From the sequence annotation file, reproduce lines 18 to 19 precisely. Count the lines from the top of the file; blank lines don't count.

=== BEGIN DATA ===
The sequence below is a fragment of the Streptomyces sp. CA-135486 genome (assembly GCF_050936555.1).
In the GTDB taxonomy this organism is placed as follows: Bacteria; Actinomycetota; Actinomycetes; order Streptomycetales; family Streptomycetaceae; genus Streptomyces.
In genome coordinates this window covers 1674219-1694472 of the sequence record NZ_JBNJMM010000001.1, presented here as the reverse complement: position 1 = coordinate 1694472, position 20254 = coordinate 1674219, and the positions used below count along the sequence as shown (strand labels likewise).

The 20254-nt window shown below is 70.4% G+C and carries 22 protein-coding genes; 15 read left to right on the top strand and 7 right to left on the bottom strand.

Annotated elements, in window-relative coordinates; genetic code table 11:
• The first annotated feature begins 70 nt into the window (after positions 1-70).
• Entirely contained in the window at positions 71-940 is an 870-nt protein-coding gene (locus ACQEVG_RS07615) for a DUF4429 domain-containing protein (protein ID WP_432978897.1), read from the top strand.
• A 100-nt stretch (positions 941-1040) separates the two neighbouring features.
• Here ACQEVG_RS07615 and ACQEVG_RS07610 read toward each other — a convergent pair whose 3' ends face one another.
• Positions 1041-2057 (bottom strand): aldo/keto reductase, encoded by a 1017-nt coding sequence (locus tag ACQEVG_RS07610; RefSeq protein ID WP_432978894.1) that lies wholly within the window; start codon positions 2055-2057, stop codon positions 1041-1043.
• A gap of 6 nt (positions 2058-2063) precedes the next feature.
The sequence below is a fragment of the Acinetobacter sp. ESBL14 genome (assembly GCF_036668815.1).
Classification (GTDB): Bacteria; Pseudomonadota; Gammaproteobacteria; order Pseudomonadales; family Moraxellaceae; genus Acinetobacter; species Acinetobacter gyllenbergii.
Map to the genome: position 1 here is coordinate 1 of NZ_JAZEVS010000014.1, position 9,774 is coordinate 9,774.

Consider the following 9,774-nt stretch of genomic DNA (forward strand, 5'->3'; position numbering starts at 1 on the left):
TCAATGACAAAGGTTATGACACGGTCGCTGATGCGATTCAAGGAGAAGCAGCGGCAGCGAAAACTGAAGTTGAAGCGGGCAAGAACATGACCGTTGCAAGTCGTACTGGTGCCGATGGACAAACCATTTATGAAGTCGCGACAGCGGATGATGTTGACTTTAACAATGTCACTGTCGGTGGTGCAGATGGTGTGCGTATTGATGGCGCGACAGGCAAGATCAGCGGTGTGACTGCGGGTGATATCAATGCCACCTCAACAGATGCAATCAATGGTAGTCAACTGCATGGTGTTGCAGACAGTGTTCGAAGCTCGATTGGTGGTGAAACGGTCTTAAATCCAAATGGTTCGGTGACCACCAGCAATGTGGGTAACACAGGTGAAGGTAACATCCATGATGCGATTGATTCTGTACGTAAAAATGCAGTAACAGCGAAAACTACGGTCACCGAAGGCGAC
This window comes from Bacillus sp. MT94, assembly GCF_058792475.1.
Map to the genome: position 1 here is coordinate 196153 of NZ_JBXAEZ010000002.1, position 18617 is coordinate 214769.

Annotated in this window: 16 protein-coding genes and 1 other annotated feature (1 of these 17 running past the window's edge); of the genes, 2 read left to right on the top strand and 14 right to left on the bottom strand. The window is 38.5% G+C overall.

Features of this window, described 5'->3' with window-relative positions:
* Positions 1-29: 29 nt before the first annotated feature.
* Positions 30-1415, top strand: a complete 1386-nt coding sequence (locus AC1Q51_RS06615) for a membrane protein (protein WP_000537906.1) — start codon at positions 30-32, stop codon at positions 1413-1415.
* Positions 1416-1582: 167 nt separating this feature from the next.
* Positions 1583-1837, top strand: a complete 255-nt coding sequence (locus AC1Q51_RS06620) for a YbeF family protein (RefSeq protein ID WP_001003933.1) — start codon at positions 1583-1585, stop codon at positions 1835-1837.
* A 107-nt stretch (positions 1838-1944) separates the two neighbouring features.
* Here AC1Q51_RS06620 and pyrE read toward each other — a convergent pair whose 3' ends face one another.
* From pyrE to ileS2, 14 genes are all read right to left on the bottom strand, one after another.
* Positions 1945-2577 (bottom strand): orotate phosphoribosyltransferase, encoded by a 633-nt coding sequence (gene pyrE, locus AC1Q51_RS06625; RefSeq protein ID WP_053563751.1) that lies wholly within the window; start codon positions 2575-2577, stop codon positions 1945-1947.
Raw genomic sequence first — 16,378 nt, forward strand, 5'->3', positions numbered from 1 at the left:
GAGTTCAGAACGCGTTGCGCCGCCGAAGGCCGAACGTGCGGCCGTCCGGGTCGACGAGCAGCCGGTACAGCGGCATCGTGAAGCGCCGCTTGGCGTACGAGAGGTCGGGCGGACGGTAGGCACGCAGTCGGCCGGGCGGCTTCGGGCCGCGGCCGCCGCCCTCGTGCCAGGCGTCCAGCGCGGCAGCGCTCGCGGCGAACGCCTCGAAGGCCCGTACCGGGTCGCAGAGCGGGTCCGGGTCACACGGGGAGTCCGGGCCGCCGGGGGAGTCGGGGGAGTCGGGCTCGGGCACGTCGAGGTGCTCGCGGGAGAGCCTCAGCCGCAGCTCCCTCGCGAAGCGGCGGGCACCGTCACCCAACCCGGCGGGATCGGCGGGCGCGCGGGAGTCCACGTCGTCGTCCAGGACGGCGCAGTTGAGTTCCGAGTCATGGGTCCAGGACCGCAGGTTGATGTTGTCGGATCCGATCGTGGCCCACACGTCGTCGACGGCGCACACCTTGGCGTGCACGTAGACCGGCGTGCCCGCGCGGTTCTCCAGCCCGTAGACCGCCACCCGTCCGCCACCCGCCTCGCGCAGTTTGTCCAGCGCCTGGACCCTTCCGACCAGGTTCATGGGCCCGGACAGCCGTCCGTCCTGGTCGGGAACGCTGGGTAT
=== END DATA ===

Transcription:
Map to the genome: position 1 here is coordinate 196153 of NZ_JBXAEZ010000002.1, position 18617 is coordinate 214769.

Annotated in this window: 16 protein-coding genes and 1 other annotated feature (1 of these 17 running past the window's edge); of the genes, 2 read left to right on the top strand and 14 right to left on the bottom strand. The window is 38.5% G+C overall.